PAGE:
SwitchDin is at the centre of a diverse mix of stakeholders, all linked to the electricity grid, but not always operating with optimum efficiency.

OnImpact spoke with Andrew Mears, CEO and Founder of SwitchDin, about company growth and their role in using software to and intergrate the core elements of a future-focussed grid.

What does your business do, and who are your customers?

SwitchDin develops software solutions that help to accelerate the transition to clean, efficient energy services for all.

We do this by giving energy companies the tools they need to securely integrate and manage distributed energy resources (DER) like rooftop solar, batteries and electric vehicle chargers.

SwitchDin’s direct customers are a combination of utilities (network operators), electricity retailers as well as commercial and industrial businesses which are looking at DER assets as new value streams and opportunities,

We work with some of Australia’s biggest energy companies, including; Origin Energy, Simply Energy, Synergy, Western Power, Energy Queensland and SA Power Networks. Our aim is to build the grid of the future and set the global standard for DER management.

What’s the core problem you’re trying to solve?

The rise of customer-owned distributed energy resources (DER) like rooftop solar, battery storage and electric vehicles has revolutionised the way we think about producing and consuming energy, but the design of our energy system has not kept pace with the speed of this change. 

For example, of the over three million rooftop solar systems installed in Australia, the vast majority of these are basically invisible and unmanageable, which can lead to challenges with energy system reliability, negatively impact net zero emissions goals, and result in unfair outcomes for solar system owners. The tsunami of incoming electric vehicles will cause similar challenges for our grid operators.

Our solutions are helping to more than double the amount of rooftop solar that our grids can accommodate, and turn electric vehicles, battery storage and other types of devices into a living, breathing part of how our grid works – while also making our energy systems more secure and equitable for everyone who uses or generates electricity.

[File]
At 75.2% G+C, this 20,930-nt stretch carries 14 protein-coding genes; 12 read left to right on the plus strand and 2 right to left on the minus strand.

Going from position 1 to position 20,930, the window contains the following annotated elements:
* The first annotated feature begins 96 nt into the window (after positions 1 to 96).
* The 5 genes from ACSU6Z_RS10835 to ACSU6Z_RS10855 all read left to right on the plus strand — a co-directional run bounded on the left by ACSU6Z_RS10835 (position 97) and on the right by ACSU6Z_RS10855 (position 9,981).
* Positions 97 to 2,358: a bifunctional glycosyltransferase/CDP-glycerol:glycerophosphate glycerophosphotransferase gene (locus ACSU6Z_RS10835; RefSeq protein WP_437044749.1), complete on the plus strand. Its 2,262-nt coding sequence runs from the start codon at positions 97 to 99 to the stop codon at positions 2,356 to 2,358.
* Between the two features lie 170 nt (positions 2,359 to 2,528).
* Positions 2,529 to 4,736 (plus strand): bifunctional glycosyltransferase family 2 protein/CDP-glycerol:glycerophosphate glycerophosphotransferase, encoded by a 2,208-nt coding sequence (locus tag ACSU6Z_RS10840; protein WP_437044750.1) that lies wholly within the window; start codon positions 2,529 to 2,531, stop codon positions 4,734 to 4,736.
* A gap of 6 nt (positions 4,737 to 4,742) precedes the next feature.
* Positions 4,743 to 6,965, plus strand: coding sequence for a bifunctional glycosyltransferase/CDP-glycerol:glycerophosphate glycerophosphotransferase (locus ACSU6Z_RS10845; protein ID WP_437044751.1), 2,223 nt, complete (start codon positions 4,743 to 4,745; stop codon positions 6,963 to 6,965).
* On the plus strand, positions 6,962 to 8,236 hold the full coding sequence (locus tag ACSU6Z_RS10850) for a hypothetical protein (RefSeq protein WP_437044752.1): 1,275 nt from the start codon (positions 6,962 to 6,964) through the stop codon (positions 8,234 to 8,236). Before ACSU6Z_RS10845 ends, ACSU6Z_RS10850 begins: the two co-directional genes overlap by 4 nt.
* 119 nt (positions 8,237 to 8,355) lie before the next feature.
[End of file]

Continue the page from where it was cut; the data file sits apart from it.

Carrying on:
How have you seen investor interest in the climate-tech space develop in the past 5 years

The explosion of the climate tech investor space in the last two years has signalled a profound shift in interest in this area. 

Previously it was considered as a niche in the impact investor group, but now it is squarely on the radar with mainstream investors.

We’re still seeing some differentiation between climate tech and the circular economy approach, though we also see a merging of these areas as the climate imperative strengthens the business case.

What support (from Government or other stakeholders) would help accelerate growth in the climate-tech space?

Clear policy signals around national and state commitments to climate change mitigation targets and adaptation plans would make a huge difference in accelerating growth in the sector. This would include strategy but also policy instruments. These would include incentives such tax credits / subsidies, combined with the removal of subsidies on fossil fuels (including rural diesel), EV emission standards and other related approaches.

More broadly, we’re seeing a shift in economic development strategy and incentive programs towards climate tech, including sectoral strategies promoting net zero emissions agendas.

Was there a business (either local or globally) that influenced the development of your organisation?

One of SwitchDin’s first major contracts was with Ergon Energy for a residential battery orchestration trial. The team that we worked with on this project subsequently became Yurika, which is the unregulated arm of Ergon Energy. This work demonstrated our value proposition for Australia’s distribution networks, who are transforming their business models as the move to support the explosion of distributed energy resources and the impact on their systems.

What’s in store for your business in 2022? 

So far in 2022 the SwitchDin team has grown by over fifty per cent – and we’ll be expanding further in 2023.

To accommodate this growth and extend our engineering team’s capabilities, we will be moving into a bigger office with a larger lab. All the while, we are growing our networks and opportunities in overseas markets that benefit from our learnings here in Australia, including the US, New Zealand and Europe. 

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